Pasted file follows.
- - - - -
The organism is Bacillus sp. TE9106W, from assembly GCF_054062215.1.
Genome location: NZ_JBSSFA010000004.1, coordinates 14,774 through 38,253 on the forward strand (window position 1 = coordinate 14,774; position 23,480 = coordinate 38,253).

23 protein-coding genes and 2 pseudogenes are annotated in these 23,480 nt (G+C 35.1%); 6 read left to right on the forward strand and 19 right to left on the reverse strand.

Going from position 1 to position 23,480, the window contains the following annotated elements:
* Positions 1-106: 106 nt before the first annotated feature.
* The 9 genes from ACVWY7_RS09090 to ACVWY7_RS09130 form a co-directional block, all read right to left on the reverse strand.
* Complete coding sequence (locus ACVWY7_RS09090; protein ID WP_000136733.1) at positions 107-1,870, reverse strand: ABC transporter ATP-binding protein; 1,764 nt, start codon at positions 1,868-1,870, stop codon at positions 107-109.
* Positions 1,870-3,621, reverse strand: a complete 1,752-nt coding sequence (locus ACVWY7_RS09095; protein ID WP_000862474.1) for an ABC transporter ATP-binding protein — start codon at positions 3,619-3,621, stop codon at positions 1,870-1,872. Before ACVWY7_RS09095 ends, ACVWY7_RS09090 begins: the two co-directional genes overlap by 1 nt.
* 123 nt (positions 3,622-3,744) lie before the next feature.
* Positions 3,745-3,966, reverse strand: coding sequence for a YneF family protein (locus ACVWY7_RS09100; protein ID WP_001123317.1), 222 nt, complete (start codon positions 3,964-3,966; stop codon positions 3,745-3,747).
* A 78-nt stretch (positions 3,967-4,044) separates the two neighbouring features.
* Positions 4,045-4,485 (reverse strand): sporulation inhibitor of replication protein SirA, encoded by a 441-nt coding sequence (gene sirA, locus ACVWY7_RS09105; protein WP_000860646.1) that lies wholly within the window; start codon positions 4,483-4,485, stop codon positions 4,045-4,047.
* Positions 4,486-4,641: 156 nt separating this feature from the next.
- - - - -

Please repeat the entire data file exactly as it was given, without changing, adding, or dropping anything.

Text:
The organism is Bacillus sp. TE9106W, from assembly GCF_054062215.1.
Genome location: NZ_JBSSFA010000004.1, coordinates 14,774 through 38,253 on the forward strand (window position 1 = coordinate 14,774; position 23,480 = coordinate 38,253).

23 protein-coding genes and 2 pseudogenes are annotated in these 23,480 nt (G+C 35.1%); 6 read left to right on the forward strand and 19 right to left on the reverse strand.

Going from position 1 to position 23,480, the window contains the following annotated elements:
* Positions 1-106: 106 nt before the first annotated feature.
* The 9 genes from ACVWY7_RS09090 to ACVWY7_RS09130 form a co-directional block, all read right to left on the reverse strand.
* Complete coding sequence (locus ACVWY7_RS09090; protein ID WP_000136733.1) at positions 107-1,870, reverse strand: ABC transporter ATP-binding protein; 1,764 nt, start codon at positions 1,868-1,870, stop codon at positions 107-109.
* Positions 1,870-3,621, reverse strand: a complete 1,752-nt coding sequence (locus ACVWY7_RS09095; protein ID WP_000862474.1) for an ABC transporter ATP-binding protein — start codon at positions 3,619-3,621, stop codon at positions 1,870-1,872. Before ACVWY7_RS09095 ends, ACVWY7_RS09090 begins: the two co-directional genes overlap by 1 nt.
* 123 nt (positions 3,622-3,744) lie before the next feature.
* Positions 3,745-3,966, reverse strand: coding sequence for a YneF family protein (locus ACVWY7_RS09100; protein ID WP_001123317.1), 222 nt, complete (start codon positions 3,964-3,966; stop codon positions 3,745-3,747).
* A 78-nt stretch (positions 3,967-4,044) separates the two neighbouring features.
* Positions 4,045-4,485 (reverse strand): sporulation inhibitor of replication protein SirA, encoded by a 441-nt coding sequence (gene sirA, locus ACVWY7_RS09105; protein WP_000860646.1) that lies wholly within the window; start codon positions 4,483-4,485, stop codon positions 4,045-4,047.
* Positions 4,486-4,641: 156 nt separating this feature from the next.